By Lori Lee
NDG Contributing Writer
At the start, it was business as usual as DISD trustees read district reports and gave accolades to teachers and students. School Board Superintendent Stephanie Elizalde assured the public that despite a few now corrected A/C issues, the school year is off to a smooth start.
Elizalde reported STAR scores are up last year and announced DISD was named a District of Distinction by Texas Art Education Associates, an honor that only 68 districts achieved out of 1250 districts statewide. DISD’s visual arts program ranks in the top 5% in Texas, said Elizalde, and teacher vacancies are at a low this year, with only 70 vacant positions presently.
The meeting came alive when an audience of passionate community members stepped up to speak–some teachers, some parents, others with no children — just raising their voices for Dallas children. All had tried to work a little magic for the children. With 86% of DISD students economically disadvantaged, many do, in fact, need that help.
Citing studies showing students can have positive outcomes through intervention in districts with lower socioeconomic status, Shondria McDonald urged the board to restore parent/community engagement meetings and district resources.
District 6 Trustee Joyce Foreman reminded us what hard work and dedication can do, recalling how Carter High’s own Sha’Carri Richardson had helped Carter win championships in both 2017 and 2018. Now, setting a new world record in Budapest, Richardson never gave up, and she sets an example for us all, she said.
Recent Star reports offer hope for Dallas students. Superintendent Elizalde reported scores have rebounded since pandemic downfalls, and DISD students are now scoring higher than the state and higher than many suburban and charter schools.
However, community advocate Robert Ceccarelli pointed out that Dallas scores are not as high other large Texas cities, including Houston, Austin, and San Antonio.
Further, a number of presenters noted systemic inequities and deficiencies in some districts. Stephen Poole called out declines at Carter following departure of a former principal, explaining that children of educators no longer attend Carter High. This, due to parent/student fears of assigned gatekeepers, he said. DISD is not doing right by children in certain parts of town, said Poole. He cited bureaucracy and politics as why.
Another district criticized was Madison High when Robert Ceccarelli discussed recent unacceptable treatment of students by Madison’s principal, as discussed at DISD’s June 2023 board meeting. Ceccarelli encouraged everyone to review the video of that meeting and student Kamoya Howard’s discussion of her inappropriate and harsh treatment.
Yolanda Williams also spoke out against the Madison principal, explaining that twenty years ago, Willard had done great things, but in 2023, she should go. Williams argued, DISD is failing its students by keeping her.
It is notable that ten years ago, when Willard was included on DISDS’s “non-renewal list,” a student walk-out and protests had ensued.
All voices heard at the meeting were not entirely critical. George Rangel thanked the board for reducing test requirements for grades K through 8, noting teachers can now focus on teaching, as opposed to testing. He urged this be implemented for high schoolers as well and called for an end to class size waivers and a reopening of school libraries.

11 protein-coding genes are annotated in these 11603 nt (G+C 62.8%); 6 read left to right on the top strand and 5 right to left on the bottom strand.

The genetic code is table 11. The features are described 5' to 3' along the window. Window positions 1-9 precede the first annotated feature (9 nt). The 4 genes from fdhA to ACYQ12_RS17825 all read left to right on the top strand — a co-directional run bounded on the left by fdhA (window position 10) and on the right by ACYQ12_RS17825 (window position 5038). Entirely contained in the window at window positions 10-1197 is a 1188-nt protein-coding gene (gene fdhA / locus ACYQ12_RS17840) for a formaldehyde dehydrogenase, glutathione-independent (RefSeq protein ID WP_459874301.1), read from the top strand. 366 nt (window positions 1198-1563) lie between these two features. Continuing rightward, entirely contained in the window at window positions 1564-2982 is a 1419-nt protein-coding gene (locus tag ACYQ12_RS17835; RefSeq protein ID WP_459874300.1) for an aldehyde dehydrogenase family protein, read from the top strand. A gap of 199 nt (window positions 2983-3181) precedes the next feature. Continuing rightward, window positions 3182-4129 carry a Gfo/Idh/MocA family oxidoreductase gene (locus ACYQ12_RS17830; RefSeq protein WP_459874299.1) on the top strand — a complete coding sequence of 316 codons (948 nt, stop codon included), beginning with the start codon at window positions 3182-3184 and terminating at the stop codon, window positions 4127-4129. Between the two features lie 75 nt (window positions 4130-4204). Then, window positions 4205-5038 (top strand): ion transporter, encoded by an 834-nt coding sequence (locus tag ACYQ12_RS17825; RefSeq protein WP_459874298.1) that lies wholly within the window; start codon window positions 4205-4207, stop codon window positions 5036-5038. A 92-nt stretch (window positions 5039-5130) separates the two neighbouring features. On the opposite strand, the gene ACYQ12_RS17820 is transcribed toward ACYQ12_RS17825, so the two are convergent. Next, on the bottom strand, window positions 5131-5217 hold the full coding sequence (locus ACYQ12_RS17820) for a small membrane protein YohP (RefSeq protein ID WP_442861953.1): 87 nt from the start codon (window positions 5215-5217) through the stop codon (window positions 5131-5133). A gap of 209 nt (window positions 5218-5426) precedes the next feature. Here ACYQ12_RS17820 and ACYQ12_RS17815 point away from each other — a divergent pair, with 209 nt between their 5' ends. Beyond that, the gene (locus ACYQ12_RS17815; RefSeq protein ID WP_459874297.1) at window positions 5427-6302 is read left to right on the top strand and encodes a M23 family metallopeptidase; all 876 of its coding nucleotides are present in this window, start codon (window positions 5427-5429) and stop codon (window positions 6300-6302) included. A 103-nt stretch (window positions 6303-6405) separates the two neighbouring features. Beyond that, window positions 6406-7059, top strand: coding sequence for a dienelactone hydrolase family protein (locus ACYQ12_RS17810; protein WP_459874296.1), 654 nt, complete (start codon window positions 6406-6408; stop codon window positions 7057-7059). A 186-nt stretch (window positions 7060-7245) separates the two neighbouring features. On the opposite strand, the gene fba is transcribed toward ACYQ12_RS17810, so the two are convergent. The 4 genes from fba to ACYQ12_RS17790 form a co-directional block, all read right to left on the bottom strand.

A number of libraries across DISD have been closed, to be used only as storage or, in some cases, detention centers, Christopher Wilkins explained. As a voracious reader, Wilkins said librarians had changed his life, and he urged that all students should have access to those opportunities. Resentments stem from a lack of equitable treatment, he said.
Others spoke against discontinued programs and altered curriculums. Citing expected gaps in learning, Sierra Tyler called out missing math courses, while Tanesha Bynham complained of no athletic period for girls. She argued that the unequal treatment of girls and boys constitutes a Title IX violation.
Rosie Kurtz discussed the new Carnegie lesson plans, noting a lack of corresponding supplies and describing them as somewhat restrictive. Changing to the new plans would necessarily require an adjustment period, she warned, explaining issues with the roll-out could impact test scores and affect teacher pay, and she urged the board to consider this.
Brittany Lawrence complained of failures to accommodate those with special needs, noting teacher vacancies, though low compared to previous years, are forcing the most vulnerable to scramble.
A common and very serious complaint involved high temperatures on school buses, Linda Barrett noting 108 to 110 F temperatures in some cases. Miracle Mallard noted some districts have not received new buses in five years. She and other speakers complained drivers have not been treated fairly.
One driver, Jay Hawkins, had passed out and suffered chest pains on May 5, having no A/C on the bus. He, who had not been rushed to the hospital but merely treated by an off-duty nurse, acknowledged the nurse for reviving him.
Sheila Walker, while thanking the district for a great first day, explained the tendency for metal vehicles to hold onto heat. She urged students and drivers should receive cold water to help them cool down. Walker went on to say she would never talk about striking, while encouraging others to stand by their districts and stand by their students. The students are our priority, and that’s who we are working for, she said.